Home » Antioch to Respond to Grand Jury on Mental Health Crisis Response

Antioch to Respond to Grand Jury on Mental Health Crisis Response

by CC News
Mental Health Crisis Response

The Antioch City Council will look to approve its response to a request from the Contra Costa Grand Jury on its mental health crisis response.

On Tuesday, the council is being asked by the Grand Jury to update its response to its Grand Jury Report #2106 Mental Health Crisis Response”.

Back in October of 2022, the city council approved its own crisis response team versus working with Contra Costa County. It came with a cost of between $1.8 to $2.2 million per year and the city is using American Rescue Plan Act (ARPA) funds for the pilot. Since the launch, however, no data has been provided to the public on the program such as number of calls or program effectiveness.

The goal is to reduce the impact of the Antioch Police Department where this program focuses on responses to non-violent and non life-threatening response situations—this comes after the city council, in March 2021, directed the city manager to establish a 24-hour health crisis response team for Antioch residents.

In 2020, 4,142 police calls were service calls for homeless-related or mental health/drug related calls. Of those calls, 1,373 were categorized as potentially low-level calls for service.

In November 2021, the City of Antioch and other public agencies in the Contra Costa County received the Grand Jury report: 911 Mental Heal Crisis Response: A New Way “To Protect and To Serve.” The attached report was not just submitted to the City of Antioch but was distributed county-wide

On October 12, 2023, the City of Antioch received the attached letter (Attachment D) requesting status updates to five (5) of the City’s responses to the original Grand Jury Report that stated, “This recommendation has not been implemented but will be in the future.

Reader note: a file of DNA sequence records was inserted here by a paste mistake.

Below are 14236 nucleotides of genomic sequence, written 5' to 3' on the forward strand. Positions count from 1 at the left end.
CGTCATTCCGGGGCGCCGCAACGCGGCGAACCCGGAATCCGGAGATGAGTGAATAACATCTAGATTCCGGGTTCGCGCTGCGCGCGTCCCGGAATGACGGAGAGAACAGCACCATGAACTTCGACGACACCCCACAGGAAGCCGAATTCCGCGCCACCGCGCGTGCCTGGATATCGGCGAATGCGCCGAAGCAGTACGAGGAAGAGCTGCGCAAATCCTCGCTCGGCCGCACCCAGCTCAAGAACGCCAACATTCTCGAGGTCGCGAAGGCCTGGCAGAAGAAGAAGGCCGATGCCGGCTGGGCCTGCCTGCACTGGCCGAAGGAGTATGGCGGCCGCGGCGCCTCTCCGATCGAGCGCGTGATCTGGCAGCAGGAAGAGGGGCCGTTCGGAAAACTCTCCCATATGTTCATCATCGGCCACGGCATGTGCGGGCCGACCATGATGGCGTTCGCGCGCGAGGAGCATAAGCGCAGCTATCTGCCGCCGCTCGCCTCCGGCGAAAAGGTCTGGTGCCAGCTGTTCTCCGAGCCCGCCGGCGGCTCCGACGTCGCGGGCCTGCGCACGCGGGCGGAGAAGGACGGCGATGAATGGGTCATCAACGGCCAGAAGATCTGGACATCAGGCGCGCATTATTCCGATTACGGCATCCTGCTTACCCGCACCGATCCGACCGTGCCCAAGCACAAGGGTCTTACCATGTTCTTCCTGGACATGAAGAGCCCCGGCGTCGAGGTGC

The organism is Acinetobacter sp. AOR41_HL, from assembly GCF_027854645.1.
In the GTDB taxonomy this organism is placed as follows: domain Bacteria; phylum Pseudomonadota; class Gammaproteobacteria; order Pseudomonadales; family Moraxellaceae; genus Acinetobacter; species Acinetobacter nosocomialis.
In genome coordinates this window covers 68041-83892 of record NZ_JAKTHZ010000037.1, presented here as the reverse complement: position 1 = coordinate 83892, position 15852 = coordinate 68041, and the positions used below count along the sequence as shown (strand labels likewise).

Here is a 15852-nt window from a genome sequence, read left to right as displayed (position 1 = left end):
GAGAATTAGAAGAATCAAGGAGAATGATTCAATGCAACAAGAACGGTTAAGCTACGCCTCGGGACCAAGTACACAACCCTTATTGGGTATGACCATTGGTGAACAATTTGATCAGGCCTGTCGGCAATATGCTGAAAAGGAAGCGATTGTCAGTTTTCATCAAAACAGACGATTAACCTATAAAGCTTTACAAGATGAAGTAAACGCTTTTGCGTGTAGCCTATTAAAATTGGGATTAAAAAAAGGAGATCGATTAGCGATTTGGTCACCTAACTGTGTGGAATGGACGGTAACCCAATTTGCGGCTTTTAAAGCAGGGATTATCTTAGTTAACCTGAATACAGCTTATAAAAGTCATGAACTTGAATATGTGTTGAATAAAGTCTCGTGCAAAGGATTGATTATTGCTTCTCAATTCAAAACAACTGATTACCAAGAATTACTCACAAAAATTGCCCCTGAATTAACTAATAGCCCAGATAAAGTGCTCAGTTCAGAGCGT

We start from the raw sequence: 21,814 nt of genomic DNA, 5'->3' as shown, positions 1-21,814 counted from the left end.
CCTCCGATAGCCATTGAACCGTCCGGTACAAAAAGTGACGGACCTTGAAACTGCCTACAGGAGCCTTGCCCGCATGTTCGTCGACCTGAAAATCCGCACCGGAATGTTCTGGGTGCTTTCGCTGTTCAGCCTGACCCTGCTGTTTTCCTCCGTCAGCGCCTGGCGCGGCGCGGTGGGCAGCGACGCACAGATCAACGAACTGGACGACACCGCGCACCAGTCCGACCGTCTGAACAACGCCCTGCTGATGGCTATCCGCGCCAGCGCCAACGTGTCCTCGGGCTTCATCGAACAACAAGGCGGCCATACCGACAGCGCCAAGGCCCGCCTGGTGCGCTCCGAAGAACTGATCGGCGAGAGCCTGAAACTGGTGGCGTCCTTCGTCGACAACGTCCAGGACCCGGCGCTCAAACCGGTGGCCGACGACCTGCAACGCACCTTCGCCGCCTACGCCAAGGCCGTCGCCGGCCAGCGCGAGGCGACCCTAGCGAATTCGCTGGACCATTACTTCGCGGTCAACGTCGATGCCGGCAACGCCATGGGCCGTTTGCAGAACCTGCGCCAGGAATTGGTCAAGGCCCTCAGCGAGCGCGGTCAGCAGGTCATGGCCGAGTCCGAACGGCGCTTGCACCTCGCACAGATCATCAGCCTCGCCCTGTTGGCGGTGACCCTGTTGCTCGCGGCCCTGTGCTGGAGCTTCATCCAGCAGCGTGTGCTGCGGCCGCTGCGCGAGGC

Below is from the Staff Report and the response:

Authorization to Respond to Request for Status Update to Grand Jury Report No. 2106 “Mental Health Crisis Response”

Recommendation 3: By September 30, 2022 the Antioch City Council collaborate with DHS to establish a pilot project

Updated Response: The recommendation has been implemented. The City of Antioch created the Angelo Quinto Community Response Team pilot project on November 23, 2022. Through the 911 dispatch call center, the Angelo Quinto Community Response Team (AQCRT) provides Antioch residents with timely, on-site interventions for mental health crises. Intervention services include de-escalation, mediation, conflict resolution, and social services linkage. The AQCRT is a 24/7 program

Recommendation 4: By October 30, 2022, the City of Antioch apply for grants, including AB-118, to fund its participation in the pilot program.

Updated Response: The recommendation has been implemented. The Angelo Quinto Community Response Team (pilot program) has been funded for a period of two years (November 23, 2022-November 30, 2024) through American Rescue Plan Act (ARPA) funds. As the Department of Public Safety and Community Resources continues to grow, we anticipate searching and applying for grants that will continue to fund the Angelo Quinto Community Response Team

Recommendation 5: By June 30, 2022, the Board of Supervisors direct DHS to establish a joint team including representatives from community partners for the administration of the pilot project.

Updated Response: The recommendation will not be implemented. The Board of Supervisors have determined that it is not warranted or is not reasonable. Community Partners have been integral to the development and success of the A3 initiative from its conception and will continue to be throughout its implementation. The administration of the current County pilot, however, is primarily managed by the County’s Health Services Department’s Behavioral Health Division. Community partners play advisory and subject matter expert roles, but there is no plan to have community partners administer the program. Community partners include: